The UN’s climate conference was deadlocked yesterday on key issues, with a new draft text lacking any figures on targets for limiting global warming, as world leaders raised the pressure for results.
The latest proposal gave no figures for a long-term goal of reducing greenhouse-gas emissions, a peak for these emissions, an intended limit to global warming, nor on financing for poor countries exposed to climate change.
These core questions are being debated in parties of ministers in the hope of brokering a consensus by Friday, when the deal will be put to world leaders. With the 12-day meeting so far marred by procedural wrangles and fingerpointing, the arrival of some heavyweight leaders was intended to inject a shot of adrenaline into proceedings.
PHOTO: AFP/NASA EARTH OBSERVATORY
British Prime Minister Gordon Brown, his Australian counterpart Kevin Rudd and Brazilian President Luiz Inacio Lula da Silva were among those expected in the Danish capital in a bid to bring an end to the deadlock.
UN Secretary-General Ban Ki-moon arrived in Copenhagen yesterday morning having warned that “time is running out” for a deal and that failure would have “potentially catastrophic consequence.”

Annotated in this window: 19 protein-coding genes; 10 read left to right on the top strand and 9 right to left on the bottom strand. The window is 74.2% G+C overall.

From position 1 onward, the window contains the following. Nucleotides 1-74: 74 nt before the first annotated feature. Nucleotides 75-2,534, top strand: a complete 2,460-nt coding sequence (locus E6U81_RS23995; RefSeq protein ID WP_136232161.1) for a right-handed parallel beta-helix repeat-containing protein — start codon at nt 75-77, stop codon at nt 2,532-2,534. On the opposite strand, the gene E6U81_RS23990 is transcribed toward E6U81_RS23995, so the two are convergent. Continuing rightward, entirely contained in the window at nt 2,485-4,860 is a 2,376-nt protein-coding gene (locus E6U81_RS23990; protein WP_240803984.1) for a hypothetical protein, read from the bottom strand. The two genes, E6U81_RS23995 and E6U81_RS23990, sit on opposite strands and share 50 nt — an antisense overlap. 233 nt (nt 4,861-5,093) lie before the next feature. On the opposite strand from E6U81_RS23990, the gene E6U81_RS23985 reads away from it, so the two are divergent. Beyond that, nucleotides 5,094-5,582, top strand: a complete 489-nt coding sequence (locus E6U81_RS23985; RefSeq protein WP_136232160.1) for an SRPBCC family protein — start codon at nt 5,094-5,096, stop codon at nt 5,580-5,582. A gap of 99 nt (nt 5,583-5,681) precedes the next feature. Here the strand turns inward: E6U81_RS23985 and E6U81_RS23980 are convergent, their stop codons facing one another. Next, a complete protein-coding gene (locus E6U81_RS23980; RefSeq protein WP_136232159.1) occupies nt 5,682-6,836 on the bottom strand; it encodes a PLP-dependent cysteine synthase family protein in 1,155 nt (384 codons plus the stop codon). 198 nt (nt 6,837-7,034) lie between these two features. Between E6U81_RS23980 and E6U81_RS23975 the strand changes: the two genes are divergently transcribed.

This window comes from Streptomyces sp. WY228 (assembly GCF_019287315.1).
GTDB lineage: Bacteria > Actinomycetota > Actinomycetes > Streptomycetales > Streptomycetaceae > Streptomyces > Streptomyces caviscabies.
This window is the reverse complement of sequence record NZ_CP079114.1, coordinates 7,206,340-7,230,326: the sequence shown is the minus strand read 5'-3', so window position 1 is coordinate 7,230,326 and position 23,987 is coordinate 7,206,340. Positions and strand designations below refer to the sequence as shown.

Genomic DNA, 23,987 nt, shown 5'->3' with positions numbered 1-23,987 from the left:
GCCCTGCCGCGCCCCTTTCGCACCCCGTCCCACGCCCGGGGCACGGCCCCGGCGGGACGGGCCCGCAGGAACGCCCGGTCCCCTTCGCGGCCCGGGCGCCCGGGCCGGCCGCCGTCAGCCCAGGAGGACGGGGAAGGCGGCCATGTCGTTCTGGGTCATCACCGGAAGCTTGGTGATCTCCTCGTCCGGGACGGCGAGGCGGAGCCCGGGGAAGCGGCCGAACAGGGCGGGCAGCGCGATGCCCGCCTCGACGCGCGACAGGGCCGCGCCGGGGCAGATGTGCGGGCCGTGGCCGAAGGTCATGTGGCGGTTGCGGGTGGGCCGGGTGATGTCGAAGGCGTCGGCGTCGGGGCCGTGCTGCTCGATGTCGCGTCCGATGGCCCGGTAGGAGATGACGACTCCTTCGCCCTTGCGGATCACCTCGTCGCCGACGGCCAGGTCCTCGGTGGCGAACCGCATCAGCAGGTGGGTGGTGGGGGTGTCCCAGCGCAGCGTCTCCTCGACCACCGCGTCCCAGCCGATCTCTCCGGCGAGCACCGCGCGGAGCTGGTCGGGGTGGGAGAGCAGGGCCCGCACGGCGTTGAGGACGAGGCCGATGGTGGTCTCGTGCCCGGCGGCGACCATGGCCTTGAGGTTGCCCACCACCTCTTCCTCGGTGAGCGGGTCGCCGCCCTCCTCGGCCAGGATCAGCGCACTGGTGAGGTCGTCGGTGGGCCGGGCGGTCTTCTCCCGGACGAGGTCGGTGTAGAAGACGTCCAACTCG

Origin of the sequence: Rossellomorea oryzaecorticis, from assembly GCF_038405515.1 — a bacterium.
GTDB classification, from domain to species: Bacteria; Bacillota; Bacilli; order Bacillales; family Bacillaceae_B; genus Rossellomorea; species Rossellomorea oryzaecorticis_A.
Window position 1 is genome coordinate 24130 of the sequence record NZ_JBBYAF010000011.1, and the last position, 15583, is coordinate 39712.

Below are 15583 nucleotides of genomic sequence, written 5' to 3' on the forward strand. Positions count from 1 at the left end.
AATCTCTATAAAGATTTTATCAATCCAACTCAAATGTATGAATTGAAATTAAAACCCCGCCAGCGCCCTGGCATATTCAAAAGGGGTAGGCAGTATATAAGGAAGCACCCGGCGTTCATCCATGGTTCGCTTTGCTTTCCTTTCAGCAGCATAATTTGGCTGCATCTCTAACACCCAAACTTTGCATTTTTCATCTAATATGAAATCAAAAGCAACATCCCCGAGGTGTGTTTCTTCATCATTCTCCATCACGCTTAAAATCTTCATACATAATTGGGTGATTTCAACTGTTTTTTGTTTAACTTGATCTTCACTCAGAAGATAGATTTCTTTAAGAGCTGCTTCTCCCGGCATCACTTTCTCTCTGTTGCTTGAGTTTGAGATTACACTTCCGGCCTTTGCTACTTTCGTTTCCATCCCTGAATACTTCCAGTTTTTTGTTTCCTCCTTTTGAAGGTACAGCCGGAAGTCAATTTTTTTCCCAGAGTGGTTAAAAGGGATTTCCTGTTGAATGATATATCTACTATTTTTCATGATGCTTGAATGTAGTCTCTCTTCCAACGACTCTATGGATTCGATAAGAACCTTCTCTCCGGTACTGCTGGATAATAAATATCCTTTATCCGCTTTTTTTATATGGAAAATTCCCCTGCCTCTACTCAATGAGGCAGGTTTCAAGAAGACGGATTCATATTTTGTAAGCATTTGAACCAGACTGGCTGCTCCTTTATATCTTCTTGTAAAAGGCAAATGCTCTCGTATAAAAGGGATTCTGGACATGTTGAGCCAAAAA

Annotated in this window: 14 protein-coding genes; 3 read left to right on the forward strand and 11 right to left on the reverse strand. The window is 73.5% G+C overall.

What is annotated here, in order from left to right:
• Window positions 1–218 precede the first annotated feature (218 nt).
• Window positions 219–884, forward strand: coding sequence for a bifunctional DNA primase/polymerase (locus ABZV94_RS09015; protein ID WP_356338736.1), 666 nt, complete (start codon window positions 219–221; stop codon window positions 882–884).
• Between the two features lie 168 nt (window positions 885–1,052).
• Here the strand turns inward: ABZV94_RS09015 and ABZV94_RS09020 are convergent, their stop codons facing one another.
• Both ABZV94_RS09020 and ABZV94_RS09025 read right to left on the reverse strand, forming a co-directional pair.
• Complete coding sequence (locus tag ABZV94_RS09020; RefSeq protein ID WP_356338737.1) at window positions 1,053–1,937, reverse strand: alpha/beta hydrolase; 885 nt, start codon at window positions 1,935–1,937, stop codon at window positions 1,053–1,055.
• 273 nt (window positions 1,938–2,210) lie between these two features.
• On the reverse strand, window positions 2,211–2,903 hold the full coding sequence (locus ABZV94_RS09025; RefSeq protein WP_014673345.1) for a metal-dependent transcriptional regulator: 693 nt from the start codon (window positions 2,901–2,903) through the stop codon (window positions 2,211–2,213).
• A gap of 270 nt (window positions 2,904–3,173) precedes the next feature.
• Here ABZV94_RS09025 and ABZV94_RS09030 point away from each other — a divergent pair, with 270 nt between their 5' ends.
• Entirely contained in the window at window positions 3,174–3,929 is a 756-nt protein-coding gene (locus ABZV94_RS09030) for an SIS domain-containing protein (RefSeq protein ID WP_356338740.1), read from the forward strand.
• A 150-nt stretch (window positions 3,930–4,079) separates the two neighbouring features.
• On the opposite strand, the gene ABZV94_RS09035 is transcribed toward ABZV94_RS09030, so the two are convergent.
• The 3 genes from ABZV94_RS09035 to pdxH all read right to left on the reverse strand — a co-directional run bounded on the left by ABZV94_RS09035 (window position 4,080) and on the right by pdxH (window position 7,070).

The goal of the summit is to agree an outline deal of national pledges to curb carbon emissions and set up a mechanism to provide billions of dollars in help for poor countries in the firing line of climate change. But deep divisions remain over how to split the tab.
Developing countries are demanding their rich counterparts slash their carbon emissions by at least 40 percent 2020 compared with 1990 levels.
China and India say they are willing to promise voluntary measures to slow their forecast surges in emissions but are under pressure to be more ambitious and be subject to international scrutiny.
“The developed country parties must take the lead in combating climate change” as they were responsible for the “largest share of historical and current global emissions of greenhouse gases,” the draft says.
But it said that the “sources and scale of financial contributions” to fund the war against global warming were “to be elaborated.”
Delegates say closed-door negotiations have been marred by bitter exchanges between the Americans and Chinese, with Beijing accusing Washington of “playing tricks.”
Developing nations have complained of being excluded from key negotiations.
A Western envoy said the conference chair, former Danish climate minister Connie Hedegaard, was moving too fast for a painstaking, consensus-forging process.
“We shouldn’t try and dance ahead of the music. We’ve got to go a bit more slowly so that the negotiations can move on from the ministers to the heads of state, otherwise we’ll get a repeat of yesterday,” he said, referring to a five-hour walkout by African nations from working groups on Monday.
Jonathan Pershing, deputy US chief negotiator, said it was to be expected.
“Things are looking like they always do in the middle of the week, a little slow, lots of consultations,” he said.
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